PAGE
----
Pioneering payment system for water stations

Water filling stations established to assist rural households in the Armidale region Local Government Area are set to become a national pilot for a new system to ensure the facilities properly target the people they are designed to assist.

Council is working with service provider Card Access Service to trial software that would enable rural residents to have a credit or debit card preapproved to use at the water filling stations.

The system would enable better monitoring of who and how often people are accessing the stations, which were installed in Armidale and Guyra to help rural residents who were running out of domestic water supplies because of the ongoing drought.

The registration and preapproval of cards will prevent a repeat of apparent misuse of the filling station service that occurred last year, when the stations were believed to have been used by people from outside the local government area, Armidale region town residents using the water for non-approved uses under ongoing water restrictions and rural residents accessing more than the approved amounts.

Armidale Regional Council Mayor Simon Murray said a number of councils were looking at implementing a similar approach but the Armidale region was set to be the first to have the system in place.

Final preparations for the trial coincide with the commissioning of a third filling station. The additional station is now in place on Grafton Road, on the eastern outskirts of Armidale, complementing the existing stations at the McKie Parkway in Guyra and the Arboretum in Armidale.

“Use of the filling stations is currently low, with many rural households enjoying the fact their water tanks are full or close to full,” Councillor Murray said.

“However, weather projections for this year and beyond would suggest the stations could be in demand again in the foreseeable future.

“Certainly, long-term predictions of where our climate is headed indicate the filling stations will remain a valuable asset for rural residents at times in the future, despite effective planning and preparations by the households themselves.”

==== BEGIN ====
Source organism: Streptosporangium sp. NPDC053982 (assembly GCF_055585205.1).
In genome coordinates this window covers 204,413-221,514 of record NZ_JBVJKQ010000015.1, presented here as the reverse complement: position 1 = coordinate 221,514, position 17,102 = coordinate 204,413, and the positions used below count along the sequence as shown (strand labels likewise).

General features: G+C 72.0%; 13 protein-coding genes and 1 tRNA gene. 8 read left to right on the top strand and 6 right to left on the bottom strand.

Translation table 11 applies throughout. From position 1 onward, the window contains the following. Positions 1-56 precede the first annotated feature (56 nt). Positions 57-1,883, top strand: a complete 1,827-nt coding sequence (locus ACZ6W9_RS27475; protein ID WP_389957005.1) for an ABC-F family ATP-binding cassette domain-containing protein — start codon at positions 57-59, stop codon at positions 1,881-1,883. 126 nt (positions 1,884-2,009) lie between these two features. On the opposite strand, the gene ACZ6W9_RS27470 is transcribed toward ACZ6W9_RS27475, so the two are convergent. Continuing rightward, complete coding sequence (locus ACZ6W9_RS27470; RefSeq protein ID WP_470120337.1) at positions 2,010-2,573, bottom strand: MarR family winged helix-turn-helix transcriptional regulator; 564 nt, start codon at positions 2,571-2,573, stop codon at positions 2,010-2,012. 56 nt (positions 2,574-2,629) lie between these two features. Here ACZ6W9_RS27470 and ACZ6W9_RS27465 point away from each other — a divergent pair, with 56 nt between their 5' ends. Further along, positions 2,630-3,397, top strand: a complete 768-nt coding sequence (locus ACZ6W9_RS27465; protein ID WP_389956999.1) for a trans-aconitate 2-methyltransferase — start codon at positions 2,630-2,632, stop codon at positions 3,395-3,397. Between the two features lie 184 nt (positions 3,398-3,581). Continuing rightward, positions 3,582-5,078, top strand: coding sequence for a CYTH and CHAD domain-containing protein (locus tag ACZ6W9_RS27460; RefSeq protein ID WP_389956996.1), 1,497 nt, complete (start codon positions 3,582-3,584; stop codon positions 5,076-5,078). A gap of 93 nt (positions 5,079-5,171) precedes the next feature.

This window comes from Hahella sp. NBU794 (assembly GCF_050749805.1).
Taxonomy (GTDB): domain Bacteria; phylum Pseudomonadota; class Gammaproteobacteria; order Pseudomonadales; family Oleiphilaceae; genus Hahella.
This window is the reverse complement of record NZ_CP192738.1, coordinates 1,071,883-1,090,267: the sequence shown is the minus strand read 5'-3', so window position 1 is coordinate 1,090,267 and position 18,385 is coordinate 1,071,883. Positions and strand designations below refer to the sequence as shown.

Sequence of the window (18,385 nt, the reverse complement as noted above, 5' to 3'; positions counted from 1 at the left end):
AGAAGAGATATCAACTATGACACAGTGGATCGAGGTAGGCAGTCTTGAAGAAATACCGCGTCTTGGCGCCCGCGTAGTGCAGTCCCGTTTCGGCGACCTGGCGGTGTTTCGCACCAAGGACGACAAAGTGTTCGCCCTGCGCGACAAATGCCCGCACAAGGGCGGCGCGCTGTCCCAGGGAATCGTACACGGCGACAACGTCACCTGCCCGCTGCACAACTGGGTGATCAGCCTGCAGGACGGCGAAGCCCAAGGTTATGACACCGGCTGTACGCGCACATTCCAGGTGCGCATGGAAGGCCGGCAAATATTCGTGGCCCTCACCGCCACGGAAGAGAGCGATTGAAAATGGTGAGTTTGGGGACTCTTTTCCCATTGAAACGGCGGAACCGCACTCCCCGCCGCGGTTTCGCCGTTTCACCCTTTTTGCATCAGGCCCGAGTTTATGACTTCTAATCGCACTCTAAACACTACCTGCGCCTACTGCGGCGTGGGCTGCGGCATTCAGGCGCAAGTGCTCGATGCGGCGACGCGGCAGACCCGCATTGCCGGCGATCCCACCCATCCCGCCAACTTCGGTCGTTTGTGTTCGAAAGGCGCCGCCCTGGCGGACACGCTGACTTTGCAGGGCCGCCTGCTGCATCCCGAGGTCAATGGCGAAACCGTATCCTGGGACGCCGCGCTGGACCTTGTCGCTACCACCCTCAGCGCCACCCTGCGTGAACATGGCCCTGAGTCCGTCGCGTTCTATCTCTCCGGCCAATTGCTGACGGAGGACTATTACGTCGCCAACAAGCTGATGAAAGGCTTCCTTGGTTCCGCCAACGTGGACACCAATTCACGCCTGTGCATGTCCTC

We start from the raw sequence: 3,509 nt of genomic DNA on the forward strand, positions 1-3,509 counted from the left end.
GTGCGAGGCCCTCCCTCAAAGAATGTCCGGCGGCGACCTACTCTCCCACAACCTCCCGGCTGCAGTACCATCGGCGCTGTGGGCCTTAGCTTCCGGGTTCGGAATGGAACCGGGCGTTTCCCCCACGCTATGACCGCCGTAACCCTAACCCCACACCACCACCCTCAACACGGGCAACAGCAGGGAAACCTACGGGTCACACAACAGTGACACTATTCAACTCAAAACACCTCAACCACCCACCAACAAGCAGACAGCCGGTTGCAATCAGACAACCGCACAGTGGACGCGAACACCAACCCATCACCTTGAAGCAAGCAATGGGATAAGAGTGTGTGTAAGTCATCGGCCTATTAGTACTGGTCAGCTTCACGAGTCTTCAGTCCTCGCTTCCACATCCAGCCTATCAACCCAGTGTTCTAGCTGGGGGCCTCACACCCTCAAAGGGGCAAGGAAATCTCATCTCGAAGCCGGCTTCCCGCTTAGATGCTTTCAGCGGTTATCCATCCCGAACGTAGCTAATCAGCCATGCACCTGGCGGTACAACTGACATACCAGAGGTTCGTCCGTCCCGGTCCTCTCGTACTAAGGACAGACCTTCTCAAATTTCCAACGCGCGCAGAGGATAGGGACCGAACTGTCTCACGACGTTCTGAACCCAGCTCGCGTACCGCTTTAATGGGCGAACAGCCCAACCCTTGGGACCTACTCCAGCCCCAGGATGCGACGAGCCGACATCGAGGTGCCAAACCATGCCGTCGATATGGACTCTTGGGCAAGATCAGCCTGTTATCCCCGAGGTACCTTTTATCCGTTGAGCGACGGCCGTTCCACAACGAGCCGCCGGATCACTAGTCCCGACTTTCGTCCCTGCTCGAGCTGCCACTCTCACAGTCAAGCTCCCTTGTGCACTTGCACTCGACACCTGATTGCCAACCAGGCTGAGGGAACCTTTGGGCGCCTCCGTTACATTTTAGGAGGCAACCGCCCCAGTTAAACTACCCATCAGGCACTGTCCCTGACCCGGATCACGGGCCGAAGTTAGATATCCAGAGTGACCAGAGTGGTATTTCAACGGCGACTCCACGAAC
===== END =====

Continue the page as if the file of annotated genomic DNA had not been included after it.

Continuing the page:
In addition, the filling stations will become the points of water access for local water carting businesses.

The new station on Grafton Road, like the facility at Guyra, has a larger 80mm outlet, in addition to the 25mm outlet for standard hose fittings. The Arboretum station has a 25mm and a 50mm outlet.

The new facility on Grafton Road is designed primarily for water carters. It allows for easy access and loading and will ease congestion and reduce vehicle interactions at the Arboretum.

Cr Murray said their switch to accessing water from the stations would have two benefits.

It would streamline the provision of water and the process of recording its consumption, bringing valuable cost savings.

“It will also help track how much water is being carted and where it is going to,” he said.

“Carters will also access the stations using preapproved cards and that, combined with the log books carters are required to maintain, will verify the quantities and destinations of that water.”

“The provision of another filling station and the preapproved cards are both intended to improve rural residents’ access to the water, particularly during periods of high demand.”

He said the card system would ensure the targeted beneficiaries aren’t waiting in a queue behind people who should not be accessing the stations.

“It will also help curb overall consumption at times when water conservation measures are in place,” Cr Murray said.

“Level 5 water restrictions remain in place for the Armidale region, with our town water storage at just half its capacity, so we must continue to take every step possible to conserve and protect our remaining supplies.”

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